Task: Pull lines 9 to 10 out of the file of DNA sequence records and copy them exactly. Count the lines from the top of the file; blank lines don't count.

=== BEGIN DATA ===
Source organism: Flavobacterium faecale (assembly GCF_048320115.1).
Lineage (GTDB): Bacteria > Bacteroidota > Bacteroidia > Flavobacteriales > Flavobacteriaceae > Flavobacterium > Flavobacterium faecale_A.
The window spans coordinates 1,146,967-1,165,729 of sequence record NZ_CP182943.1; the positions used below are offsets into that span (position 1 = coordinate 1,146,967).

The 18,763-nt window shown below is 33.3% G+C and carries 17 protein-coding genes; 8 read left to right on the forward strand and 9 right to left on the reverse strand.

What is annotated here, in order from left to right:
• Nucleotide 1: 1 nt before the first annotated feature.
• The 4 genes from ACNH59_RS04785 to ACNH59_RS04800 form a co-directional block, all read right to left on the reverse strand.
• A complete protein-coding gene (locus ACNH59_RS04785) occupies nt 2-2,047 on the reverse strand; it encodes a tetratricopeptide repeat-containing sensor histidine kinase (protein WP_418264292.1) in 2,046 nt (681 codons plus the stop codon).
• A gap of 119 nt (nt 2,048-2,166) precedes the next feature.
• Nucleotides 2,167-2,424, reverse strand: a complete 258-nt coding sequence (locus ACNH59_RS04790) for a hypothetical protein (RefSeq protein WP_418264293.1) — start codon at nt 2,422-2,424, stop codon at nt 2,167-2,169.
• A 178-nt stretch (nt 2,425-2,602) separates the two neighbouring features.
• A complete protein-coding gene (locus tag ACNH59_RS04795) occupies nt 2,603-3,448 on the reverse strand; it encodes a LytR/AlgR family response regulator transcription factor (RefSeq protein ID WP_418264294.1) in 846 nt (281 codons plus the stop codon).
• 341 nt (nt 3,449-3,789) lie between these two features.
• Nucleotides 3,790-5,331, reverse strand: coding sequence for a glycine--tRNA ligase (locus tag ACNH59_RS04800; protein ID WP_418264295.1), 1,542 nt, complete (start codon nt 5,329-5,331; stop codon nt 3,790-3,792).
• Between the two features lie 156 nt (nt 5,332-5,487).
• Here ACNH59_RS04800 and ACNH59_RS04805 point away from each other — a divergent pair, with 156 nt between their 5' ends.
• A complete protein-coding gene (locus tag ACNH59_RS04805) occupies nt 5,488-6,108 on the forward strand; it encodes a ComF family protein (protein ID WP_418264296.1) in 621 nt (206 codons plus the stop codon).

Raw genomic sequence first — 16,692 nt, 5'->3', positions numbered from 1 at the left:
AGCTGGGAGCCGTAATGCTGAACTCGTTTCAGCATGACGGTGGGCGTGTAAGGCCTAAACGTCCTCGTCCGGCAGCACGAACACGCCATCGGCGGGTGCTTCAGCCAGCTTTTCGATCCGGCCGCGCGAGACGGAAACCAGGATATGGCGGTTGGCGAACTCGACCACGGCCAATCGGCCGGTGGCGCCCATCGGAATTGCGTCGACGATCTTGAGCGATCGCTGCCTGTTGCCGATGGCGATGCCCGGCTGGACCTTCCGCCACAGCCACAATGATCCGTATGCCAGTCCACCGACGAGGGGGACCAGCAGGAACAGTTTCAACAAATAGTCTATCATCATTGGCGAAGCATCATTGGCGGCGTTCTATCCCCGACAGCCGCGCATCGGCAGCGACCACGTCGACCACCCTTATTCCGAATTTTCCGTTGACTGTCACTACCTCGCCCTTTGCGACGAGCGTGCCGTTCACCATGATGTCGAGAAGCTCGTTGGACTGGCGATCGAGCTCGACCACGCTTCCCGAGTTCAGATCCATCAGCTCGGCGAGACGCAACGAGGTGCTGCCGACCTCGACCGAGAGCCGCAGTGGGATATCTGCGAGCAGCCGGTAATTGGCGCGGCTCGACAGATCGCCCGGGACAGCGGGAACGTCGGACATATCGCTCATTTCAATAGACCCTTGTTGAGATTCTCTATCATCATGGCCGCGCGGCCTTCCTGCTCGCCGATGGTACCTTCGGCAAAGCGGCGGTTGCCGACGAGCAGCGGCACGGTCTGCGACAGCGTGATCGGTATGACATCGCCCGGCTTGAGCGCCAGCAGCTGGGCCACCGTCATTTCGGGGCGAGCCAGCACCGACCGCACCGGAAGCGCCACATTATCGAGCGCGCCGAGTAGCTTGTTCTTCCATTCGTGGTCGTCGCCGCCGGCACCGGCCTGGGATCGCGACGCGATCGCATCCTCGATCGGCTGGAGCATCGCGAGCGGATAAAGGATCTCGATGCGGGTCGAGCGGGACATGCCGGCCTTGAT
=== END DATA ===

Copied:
• A gap of 119 nt (nt 2,048-2,166) precedes the next feature.
• Nucleotides 2,167-2,424, reverse strand: a complete 258-nt coding sequence (locus ACNH59_RS04790) for a hypothetical protein (RefSeq protein WP_418264293.1) — start codon at nt 2,422-2,424, stop codon at nt 2,167-2,169.